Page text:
UC Berkeley’s Institute of Transportation Studies, Department of City and Regional Planning, Institute for European Studies, and Global Metropolitan Studies; Universidad Politécnica de Madrid Departamento de Urbanística y Ordenación del Territorio; and Technical University of Munich hosted the Proximity Planning: A local strategy for global problems, or a global strategy for local problems? Debating the experiences of Barcelona and Paris and their applicability elsewhere Symposiumon March 10, 2023.
Leading planners in academia and government presented work and research from the US and Europe on proximity planning and 15-minute cities on the UC Berkeley campus to students, staff, faculty, and the bay area planning professionals and engaged in question and answer sessions.
Proximity and accessibility are planning principles of urban resilience increasingly used in contemporary urban areas to promote decarbonization of mobility, support the healthy city and vital neighborhoods, and increase urban resilience. In the United States, proximity planning encompasses a long and innovative tradition such as new urbanism, smart growth, transit oriented development, complete communities, and the city of the “quart of milk”. In Europe, similar efforts to implement proximity planning are under way, with two cases standing out: Paris, with the “15-minute City,” and Barcelona, with its “superilla” or super block. Elsewhere, cities elsewhere are following suit. From Portland and Melbourne, to Ottawa and Bogota, an increasing number of cities are incorporating similar principles into their spatial and mobility plans.At the same time, the recent COVID19 crisis inspired hundreds of examples of the application of the principles of proximity planning.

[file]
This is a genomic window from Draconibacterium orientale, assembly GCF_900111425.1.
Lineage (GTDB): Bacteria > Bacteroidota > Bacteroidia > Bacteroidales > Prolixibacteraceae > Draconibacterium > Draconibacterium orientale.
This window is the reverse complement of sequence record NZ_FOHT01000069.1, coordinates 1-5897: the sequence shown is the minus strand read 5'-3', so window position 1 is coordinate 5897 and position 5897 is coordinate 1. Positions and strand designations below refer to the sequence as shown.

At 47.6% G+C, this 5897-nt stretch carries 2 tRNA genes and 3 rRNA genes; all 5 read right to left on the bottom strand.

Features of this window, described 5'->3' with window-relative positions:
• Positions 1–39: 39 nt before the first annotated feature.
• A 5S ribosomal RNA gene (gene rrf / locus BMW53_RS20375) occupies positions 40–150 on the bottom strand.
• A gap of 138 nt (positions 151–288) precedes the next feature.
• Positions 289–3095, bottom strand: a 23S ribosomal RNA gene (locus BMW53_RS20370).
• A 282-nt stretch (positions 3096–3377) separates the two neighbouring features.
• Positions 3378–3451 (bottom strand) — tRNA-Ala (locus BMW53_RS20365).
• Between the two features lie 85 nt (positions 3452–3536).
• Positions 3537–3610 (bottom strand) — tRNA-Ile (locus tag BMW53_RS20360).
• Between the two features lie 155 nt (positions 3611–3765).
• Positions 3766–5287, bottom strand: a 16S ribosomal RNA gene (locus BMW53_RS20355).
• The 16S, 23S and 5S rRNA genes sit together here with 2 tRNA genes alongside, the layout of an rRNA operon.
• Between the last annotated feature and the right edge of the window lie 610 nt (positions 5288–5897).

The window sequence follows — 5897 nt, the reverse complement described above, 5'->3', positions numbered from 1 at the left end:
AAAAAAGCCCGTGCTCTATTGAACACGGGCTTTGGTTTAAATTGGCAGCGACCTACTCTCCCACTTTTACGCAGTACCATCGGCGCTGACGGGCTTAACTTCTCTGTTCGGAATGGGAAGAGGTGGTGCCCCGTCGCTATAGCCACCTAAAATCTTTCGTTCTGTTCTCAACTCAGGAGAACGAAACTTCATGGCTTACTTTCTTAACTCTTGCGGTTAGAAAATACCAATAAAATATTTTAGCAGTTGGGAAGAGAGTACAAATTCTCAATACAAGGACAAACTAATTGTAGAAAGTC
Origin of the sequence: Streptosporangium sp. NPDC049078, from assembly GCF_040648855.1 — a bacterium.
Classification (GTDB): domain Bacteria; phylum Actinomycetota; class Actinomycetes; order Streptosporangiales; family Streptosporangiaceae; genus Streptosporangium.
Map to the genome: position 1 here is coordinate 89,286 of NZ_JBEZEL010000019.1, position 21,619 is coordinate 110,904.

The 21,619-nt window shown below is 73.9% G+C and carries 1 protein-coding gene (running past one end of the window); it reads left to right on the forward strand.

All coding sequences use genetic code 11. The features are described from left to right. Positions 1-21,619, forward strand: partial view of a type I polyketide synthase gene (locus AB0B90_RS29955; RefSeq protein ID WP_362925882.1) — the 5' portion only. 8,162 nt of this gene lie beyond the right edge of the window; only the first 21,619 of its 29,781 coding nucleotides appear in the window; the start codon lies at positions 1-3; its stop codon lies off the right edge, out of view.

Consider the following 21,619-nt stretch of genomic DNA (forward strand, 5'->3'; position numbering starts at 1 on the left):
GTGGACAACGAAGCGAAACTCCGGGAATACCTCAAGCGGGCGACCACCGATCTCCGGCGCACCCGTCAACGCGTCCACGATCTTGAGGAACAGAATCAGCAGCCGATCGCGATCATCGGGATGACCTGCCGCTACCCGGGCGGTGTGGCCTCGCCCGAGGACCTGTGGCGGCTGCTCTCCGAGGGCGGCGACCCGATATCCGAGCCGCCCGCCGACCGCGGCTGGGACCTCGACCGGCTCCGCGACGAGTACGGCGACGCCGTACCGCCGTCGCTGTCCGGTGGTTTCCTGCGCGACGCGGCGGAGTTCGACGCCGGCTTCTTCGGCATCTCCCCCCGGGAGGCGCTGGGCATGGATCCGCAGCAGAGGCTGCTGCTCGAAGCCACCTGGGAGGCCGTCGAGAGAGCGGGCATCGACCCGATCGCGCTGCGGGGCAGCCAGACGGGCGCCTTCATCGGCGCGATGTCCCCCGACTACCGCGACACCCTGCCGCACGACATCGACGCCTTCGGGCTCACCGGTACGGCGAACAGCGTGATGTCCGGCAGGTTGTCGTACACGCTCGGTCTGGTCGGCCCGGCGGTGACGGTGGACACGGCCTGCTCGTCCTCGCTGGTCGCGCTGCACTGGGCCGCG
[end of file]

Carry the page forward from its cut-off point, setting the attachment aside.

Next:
Despite its relevance, research on proximity and accessibility planning has not kept pace with the resurgence in practice. What are critical emerging topics for research and implementation? What topics have been overlooked? Can these strategies be easily adapted to different contexts? This symposium will contribute to discussions about proximity planning as a core strategy to improve urban livability and resilience, focusing on the revitalization of existing cities, detailing the innovations of the two European cases mentioned above, and exploring their applicability to the revitalization of cities in the Americas.
1:00-1:10 Welcome remarks.
Daniel A. Rodriguez (UC Berkeley) and Patxi Lamiquiz (Universidad Politecnica de Madrid)
1:10-2:25 Panel 1: A US-focused framework for urban proximity planning (15-20 min ea)
The healthy city and active transportation. Susan Handy (UC Davis)
New name for an old idea? Margaret Crawford (UC Berkeley)
California’s experience with urban form and its impact on travel. Dan Chatman (UC Berkeley)
15-20 min Q&A
2:35-3:50 Panel 2: The European experience (15-20 min ea)
Paris, latest developments for a 15-min city. Carlos Moreno and Catherine Gall (Universite Paris 1 Pantheon Sorbonne)
Barcelona’s Superblock: rebalancing traffic, streets and quartiers. Xavi Matilla (Chief City Architect, Municipality of Barcelona)
- How the 'Flowers of Proximity' make the 15-Minute City bloom. Benjamin Büttner (Technical University of Munich)
- 15-20 min Q&A
3:50-4:15 Break (Bechtel/ Garbarini Lounge)
4:15-5:00 Debate/discussion – What’s new about proximity planning ?
5:00 pm Adjournment